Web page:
SUSAN Briggs, director of the Dales based The Tourism Network, has worked in tourism marketing for more than 30 years and is passionate about the Yorkshire Dales.

About two years ago, she started the website: - 'the insiders guide to the Yorkshire Dales - and at the beginning of the year, challenged herself to writing a daily blog, which she called 365 ways to discover the Dales.

She has now written more than 100 daily blogs, covering a range of topics, from collecting wild garlic, to drystone walls, and to popular visitor places, such as Bolton Abbey and Grassington.

"I really love that it encourages me to keep going out to discover new places, meet some fantastic Dales folk, learn more about nature and history," she says.

The following of her blogs are about bluebells, which are so much in evidence at the moment, and the work of the farmers, rangers and volunteers in the national park who work hard all the year round to maintain the drystone walls.

COMING across a carpet of bluebells in an ancient woodland feels like stumbling upon an enchanted scene in a fairy story - there's something magical about the appearance of hundreds of bluebells in Spring time.

Perhaps it's because the other early Spring flowers tend to be white or yellow, and blue suddenly seems exotic. Bluebells are actually quite rare outside the UK - we have around half the world's bluebells.

I love some of the old English names for bluebells such as Witches' Thimbles, Cuckoo's Boots and Granfer Giggles.

The best places to see bluebells are in ancient woodlands. You can also find them among ferns in damp pastures, and even in the little grikes of limestone pavements. Bluebells like to avoid shade so grow and flower before the tree's canopy springs into full leaf. When you see them in hedgerows or among bracken, it can be a sign that these were spots once covered by woods. It's likely that bluebells were once even more populous in England as the Elizabethans used their bulbs to make starch for their ruffs, and the flower stalks were used as glue in bookbinding and for fastening feathers to arrows!

Three different species grow here - Italian, Spanish and English. If you plant some at home, try to make sure you plant the native English species (Hyacinthoides non-scripta). You can identify our native bluebells by looking for those with the longest stems and strongly scented flowers that hang delicately on one side. Bumblebees appreciate their early nectar.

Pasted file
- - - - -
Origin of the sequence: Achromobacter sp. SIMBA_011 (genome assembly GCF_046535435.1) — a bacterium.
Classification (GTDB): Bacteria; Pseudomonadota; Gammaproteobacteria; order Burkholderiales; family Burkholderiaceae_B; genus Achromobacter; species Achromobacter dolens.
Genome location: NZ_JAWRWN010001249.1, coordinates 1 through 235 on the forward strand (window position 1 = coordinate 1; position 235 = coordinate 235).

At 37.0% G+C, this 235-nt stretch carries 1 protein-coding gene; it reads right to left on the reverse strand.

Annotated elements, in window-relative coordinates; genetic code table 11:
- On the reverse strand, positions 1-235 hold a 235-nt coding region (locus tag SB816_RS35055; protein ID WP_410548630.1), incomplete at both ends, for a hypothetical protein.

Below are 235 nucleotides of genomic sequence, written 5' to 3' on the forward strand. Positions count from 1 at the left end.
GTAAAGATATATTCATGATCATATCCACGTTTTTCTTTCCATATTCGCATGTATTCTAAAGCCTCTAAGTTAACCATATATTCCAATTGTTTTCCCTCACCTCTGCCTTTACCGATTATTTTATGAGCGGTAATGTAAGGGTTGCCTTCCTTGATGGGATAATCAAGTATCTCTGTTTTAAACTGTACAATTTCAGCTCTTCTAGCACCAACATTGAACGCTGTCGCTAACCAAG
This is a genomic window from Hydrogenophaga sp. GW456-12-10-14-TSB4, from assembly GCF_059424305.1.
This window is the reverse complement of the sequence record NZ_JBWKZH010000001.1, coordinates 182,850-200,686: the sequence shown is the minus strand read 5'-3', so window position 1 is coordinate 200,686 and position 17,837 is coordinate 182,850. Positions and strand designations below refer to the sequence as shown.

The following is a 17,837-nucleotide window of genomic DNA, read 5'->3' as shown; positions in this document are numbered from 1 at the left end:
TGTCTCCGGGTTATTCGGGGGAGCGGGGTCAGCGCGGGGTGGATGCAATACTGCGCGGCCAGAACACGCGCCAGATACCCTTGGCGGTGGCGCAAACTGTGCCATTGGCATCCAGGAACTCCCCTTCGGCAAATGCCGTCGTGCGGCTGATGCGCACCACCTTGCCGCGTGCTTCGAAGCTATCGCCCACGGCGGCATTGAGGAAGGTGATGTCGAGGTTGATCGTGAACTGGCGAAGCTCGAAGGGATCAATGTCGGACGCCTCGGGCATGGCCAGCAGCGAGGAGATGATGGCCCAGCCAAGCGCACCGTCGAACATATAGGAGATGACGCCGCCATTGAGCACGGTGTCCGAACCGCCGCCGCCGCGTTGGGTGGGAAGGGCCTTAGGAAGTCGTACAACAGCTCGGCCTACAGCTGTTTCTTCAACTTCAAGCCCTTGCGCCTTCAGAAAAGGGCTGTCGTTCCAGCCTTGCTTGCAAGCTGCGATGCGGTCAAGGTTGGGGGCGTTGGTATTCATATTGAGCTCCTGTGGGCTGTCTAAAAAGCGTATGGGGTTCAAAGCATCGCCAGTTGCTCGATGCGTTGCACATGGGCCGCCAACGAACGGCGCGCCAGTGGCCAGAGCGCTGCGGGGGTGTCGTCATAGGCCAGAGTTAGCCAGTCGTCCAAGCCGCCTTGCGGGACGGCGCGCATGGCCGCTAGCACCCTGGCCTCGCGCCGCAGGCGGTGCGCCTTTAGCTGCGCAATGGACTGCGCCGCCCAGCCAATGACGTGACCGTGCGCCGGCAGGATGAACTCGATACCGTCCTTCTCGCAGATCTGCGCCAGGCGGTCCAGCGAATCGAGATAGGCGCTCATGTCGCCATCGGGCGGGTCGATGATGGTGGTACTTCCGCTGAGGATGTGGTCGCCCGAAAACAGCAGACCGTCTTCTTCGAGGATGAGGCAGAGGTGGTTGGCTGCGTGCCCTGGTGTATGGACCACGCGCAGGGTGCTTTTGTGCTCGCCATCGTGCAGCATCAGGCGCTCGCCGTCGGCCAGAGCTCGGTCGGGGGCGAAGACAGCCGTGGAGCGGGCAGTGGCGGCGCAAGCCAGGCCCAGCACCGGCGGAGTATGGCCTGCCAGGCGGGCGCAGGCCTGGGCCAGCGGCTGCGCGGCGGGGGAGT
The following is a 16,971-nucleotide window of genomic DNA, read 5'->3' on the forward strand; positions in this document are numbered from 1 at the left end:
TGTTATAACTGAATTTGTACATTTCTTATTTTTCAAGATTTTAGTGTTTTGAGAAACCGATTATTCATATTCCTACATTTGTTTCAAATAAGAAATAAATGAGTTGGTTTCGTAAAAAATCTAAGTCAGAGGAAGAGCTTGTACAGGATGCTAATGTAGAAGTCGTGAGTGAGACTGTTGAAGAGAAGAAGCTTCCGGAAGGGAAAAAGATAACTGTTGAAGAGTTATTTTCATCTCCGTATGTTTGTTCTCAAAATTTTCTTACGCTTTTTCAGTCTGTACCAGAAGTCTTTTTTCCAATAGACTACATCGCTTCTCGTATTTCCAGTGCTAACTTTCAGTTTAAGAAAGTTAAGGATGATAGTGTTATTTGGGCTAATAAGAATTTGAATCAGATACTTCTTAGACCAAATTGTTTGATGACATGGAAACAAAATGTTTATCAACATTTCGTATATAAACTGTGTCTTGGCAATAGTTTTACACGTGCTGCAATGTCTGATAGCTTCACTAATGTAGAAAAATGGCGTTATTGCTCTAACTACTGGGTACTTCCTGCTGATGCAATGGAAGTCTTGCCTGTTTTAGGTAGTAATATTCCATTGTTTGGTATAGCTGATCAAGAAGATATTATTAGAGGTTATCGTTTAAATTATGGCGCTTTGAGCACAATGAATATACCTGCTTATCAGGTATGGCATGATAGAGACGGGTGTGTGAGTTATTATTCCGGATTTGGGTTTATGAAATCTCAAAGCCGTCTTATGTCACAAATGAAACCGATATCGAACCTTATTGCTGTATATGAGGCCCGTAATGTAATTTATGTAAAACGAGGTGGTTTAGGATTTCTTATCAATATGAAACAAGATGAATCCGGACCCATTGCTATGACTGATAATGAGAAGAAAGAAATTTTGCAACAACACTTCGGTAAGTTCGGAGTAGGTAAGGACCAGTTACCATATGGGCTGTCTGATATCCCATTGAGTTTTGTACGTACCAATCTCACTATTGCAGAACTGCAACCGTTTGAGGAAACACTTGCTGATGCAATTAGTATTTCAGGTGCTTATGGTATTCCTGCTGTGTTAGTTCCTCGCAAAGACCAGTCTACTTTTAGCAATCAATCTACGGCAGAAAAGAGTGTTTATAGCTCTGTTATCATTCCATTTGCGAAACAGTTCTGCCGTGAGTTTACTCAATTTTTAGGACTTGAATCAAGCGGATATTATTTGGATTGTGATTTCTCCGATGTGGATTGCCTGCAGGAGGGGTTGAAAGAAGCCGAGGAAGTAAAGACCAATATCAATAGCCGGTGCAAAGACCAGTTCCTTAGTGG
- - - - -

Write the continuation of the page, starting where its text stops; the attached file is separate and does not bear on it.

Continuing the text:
Some beautiful bluebell woods to visit in the Yorkshire Dales: Oxenber Woods by Austwick

Hackfall near Masham

​Grass Wood near Grassington

Freeholders Wood in Lower Wensleydale

Please do be careful when you visit bluebell woods

Bluebells are really delicate, taking more than five years to become established from seed and they can take a long time to recover when their leaves are crushed (so don't walk among them or let dogs do so), sometimes even dying. It's against the law to pick or destroy bluebells. They die quickly once picked so please don't be tempted by their beautiful colour - a photo of them will last much longer and do less damage!

WHEN you walk along a well maintained path, go through a sprung gate that replaces a tricky stile, or admire the miles of drystone walls in the Yorkshire Dales, do you ever wonder 'who did that?'

Much of the work is done by farmers working on their own land but a great deal is also accomplished by the Yorkshire Dales National Parks team of rangers working with a network of around 200 volunteers.

They all have one thing in common - a great passion for their local landscape, wildlife, and plenty of practical skills.

Many of them work year round, often in foul weather and pride themselves on doing a great job that will last for many generations to enjoy. Some of their most visible work relates to path and wall maintenance and improvements but they do plenty of other work too. They lead guide walks and give talks to groups, passing on their passion for the environment. They undertake flower, wildlife and species surveys as well as surveys on historic buildings and archaeological sites.

Given the size of the National Park and shortage of funding, the landscape wouldn't be the same without these committed individuals. Most of the volunteers commit to working at least 15 days a year, and often do so for many years. So let's raise a glass to them in thanks - and if you'd like to become one of them, take a look at this page.

To read more of Susan's daily blogs, go to: